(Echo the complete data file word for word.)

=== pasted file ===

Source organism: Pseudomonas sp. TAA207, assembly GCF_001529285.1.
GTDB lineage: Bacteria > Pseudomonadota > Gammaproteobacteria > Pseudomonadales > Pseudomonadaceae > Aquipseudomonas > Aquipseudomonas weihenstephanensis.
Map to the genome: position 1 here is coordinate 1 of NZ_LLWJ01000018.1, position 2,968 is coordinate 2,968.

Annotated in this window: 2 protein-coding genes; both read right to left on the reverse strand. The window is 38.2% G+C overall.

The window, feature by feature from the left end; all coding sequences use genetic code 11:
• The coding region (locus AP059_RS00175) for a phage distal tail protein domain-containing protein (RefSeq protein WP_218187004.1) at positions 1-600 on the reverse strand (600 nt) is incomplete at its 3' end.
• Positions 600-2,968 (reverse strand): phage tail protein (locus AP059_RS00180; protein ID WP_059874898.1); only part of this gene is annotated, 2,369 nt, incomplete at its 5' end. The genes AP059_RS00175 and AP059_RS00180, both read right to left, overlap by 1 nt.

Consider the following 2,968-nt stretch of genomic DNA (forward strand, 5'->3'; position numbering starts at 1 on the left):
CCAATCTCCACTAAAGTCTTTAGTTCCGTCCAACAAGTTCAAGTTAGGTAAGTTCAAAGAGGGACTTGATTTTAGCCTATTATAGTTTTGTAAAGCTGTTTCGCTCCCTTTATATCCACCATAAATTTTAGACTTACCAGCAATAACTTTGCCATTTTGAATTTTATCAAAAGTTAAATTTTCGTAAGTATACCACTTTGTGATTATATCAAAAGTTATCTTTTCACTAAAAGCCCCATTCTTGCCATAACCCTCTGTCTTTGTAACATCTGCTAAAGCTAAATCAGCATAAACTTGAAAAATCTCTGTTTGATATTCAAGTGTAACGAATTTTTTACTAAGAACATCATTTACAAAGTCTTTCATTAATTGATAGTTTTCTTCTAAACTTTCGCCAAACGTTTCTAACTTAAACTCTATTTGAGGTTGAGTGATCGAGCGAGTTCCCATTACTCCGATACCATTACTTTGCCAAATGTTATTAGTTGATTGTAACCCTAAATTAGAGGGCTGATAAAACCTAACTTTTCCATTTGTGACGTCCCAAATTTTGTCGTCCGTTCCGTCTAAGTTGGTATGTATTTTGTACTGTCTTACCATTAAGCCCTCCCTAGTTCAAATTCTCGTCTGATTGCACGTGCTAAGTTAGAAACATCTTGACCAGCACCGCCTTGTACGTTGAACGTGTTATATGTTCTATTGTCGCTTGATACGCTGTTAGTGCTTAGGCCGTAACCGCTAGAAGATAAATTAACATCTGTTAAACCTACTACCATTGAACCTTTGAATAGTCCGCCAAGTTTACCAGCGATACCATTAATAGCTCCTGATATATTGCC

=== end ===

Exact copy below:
Source organism: Pseudomonas sp. TAA207, assembly GCF_001529285.1.
GTDB lineage: Bacteria > Pseudomonadota > Gammaproteobacteria > Pseudomonadales > Pseudomonadaceae > Aquipseudomonas > Aquipseudomonas weihenstephanensis.
Map to the genome: position 1 here is coordinate 1 of NZ_LLWJ01000018.1, position 2,968 is coordinate 2,968.

Annotated in this window: 2 protein-coding genes; both read right to left on the reverse strand. The window is 38.2% G+C overall.

The window, feature by feature from the left end; all coding sequences use genetic code 11:
• The coding region (locus AP059_RS00175) for a phage distal tail protein domain-containing protein (RefSeq protein WP_218187004.1) at positions 1-600 on the reverse strand (600 nt) is incomplete at its 3' end.
• Positions 600-2,968 (reverse strand): phage tail protein (locus AP059_RS00180; protein ID WP_059874898.1); only part of this gene is annotated, 2,369 nt, incomplete at its 5' end. The genes AP059_RS00175 and AP059_RS00180, both read right to left, overlap by 1 nt.

Consider the following 2,968-nt stretch of genomic DNA (forward strand, 5'->3'; position numbering starts at 1 on the left):
CCAATCTCCACTAAAGTCTTTAGTTCCGTCCAACAAGTTCAAGTTAGGTAAGTTCAAAGAGGGACTTGATTTTAGCCTATTATAGTTTTGTAAAGCTGTTTCGCTCCCTTTATATCCACCATAAATTTTAGACTTACCAGCAATAACTTTGCCATTTTGAATTTTATCAAAAGTTAAATTTTCGTAAGTATACCACTTTGTGATTATATCAAAAGTTATCTTTTCACTAAAAGCCCCATTCTTGCCATAACCCTCTGTCTTTGTAACATCTGCTAAAGCTAAATCAGCATAAACTTGAAAAATCTCTGTTTGATATTCAAGTGTAACGAATTTTTTACTAAGAACATCATTTACAAAGTCTTTCATTAATTGATAGTTTTCTTCTAAACTTTCGCCAAACGTTTCTAACTTAAACTCTATTTGAGGTTGAGTGATCGAGCGAGTTCCCATTACTCCGATACCATTACTTTGCCAAATGTTATTAGTTGATTGTAACCCTAAATTAGAGGGCTGATAAAACCTAACTTTTCCATTTGTGACGTCCCAAATTTTGTCGTCCGTTCCGTCTAAGTTGGTATGTATTTTGTACTGTCTTACCATTAAGCCCTCCCTAGTTCAAATTCTCGTCTGATTGCACGTGCTAAGTTAGAAACATCTTGACCAGCACCGCCTTGTACGTTGAACGTGTTATATGTTCTATTGTCGCTTGATACGCTGTTAGTGCTTAGGCCGTAACCGCTAGAAGATAAATTAACATCTGTTAAACCTACTACCATTGAACCTTTGAATAGTCCGCCAAGTTTACCAGCGATACCATTAATAGCTCCTGATATATTGCC